Core-annular flow in a periodically constricted circular tube. Part 1. Steady-state, linear stability and energy analysis


Kouris C., Tsamopoulos J.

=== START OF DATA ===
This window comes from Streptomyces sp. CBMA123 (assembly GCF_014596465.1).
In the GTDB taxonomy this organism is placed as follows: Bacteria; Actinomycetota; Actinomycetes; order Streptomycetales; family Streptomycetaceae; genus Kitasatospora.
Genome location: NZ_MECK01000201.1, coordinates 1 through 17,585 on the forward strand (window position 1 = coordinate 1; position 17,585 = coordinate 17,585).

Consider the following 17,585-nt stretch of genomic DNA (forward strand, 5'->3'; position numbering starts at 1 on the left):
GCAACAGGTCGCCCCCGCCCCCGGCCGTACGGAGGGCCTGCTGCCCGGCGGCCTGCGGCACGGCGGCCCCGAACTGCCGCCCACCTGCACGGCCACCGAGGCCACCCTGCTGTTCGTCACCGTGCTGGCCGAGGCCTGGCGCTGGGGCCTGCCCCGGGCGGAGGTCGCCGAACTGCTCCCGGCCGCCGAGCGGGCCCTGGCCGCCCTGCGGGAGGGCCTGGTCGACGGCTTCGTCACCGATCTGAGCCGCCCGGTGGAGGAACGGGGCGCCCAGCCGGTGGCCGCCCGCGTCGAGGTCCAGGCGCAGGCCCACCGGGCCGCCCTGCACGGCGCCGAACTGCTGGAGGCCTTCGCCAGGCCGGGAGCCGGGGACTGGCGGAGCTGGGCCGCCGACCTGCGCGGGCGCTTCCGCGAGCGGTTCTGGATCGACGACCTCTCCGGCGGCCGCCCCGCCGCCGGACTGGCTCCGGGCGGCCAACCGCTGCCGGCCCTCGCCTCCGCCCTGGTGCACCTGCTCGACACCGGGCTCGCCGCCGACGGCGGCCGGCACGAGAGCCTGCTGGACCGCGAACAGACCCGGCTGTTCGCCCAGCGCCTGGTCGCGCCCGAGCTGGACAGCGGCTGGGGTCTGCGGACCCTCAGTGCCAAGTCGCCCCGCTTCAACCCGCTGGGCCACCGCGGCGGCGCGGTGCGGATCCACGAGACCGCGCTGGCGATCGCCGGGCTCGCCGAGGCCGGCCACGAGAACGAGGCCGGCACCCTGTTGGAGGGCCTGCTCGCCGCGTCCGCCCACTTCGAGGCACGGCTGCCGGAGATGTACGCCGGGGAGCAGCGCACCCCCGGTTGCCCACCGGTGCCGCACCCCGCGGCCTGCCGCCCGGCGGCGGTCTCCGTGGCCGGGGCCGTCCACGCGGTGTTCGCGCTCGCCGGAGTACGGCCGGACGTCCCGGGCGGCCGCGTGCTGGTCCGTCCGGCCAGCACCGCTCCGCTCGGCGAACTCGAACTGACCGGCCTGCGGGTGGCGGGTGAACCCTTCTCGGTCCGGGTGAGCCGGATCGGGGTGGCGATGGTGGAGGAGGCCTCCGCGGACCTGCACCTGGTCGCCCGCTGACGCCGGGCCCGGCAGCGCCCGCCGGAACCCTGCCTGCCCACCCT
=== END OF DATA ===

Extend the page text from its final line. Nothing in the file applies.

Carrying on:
The concentric, two-phase flow of two immiscible fluids in a tube of sinusoidally varying cross-section is studied. This geometry is often used as a model to study the onset of different flow regimes in packed beds. Neglecting gravitational effects, the model equations depend on five dimensionless parameters: the Reynolds and Weber numbers, and the ratios of density, viscosity and volume of the two fluids. Two more dimensionless numbers describe the shape of the solid wall: the constriction ratio and the ratio of its maximum radius to its period. In addition to the effect of the Weber number, which depends on both the fluid and the flow, the effect of the Ohnesorge number J has been examined as it characterizes the fluid alone. The governing equations are approximated using the pseudo-spectral methodology while the Arnoldi algorithm has been implemented for computing the most critical eigenvalues that correspond to axisymmetric disturbances. Stationary solutions are obtained for a wide parameter range, which may exhibit flow recirculation at the expanding portion of the tube. Extensive calculations are made for the dependence of the neutral stability boundaries on the various parameters. In most cases where the steady solution becomes unstable it does so through a Hopf bifurcation. Exceptions to this are cases where the viscosity ratio is O(10-3) and, then, the most unstable eigenvalue remains real. Generally, steady core-annular flow in this geometry is more susceptible to instability than in a straight tube and, in similar ranges of the parameters, it may be generated by different mechanisms. Decreasing the thickness of the annular fluid, inverse Weber number or the Ohnesorge number or the density of the core fluid stabilizes the flow. For stability reasons, the viscosity ratio must remain strictly below unity and it has an optimum value that maximizes the range of allowed Reynolds numbers.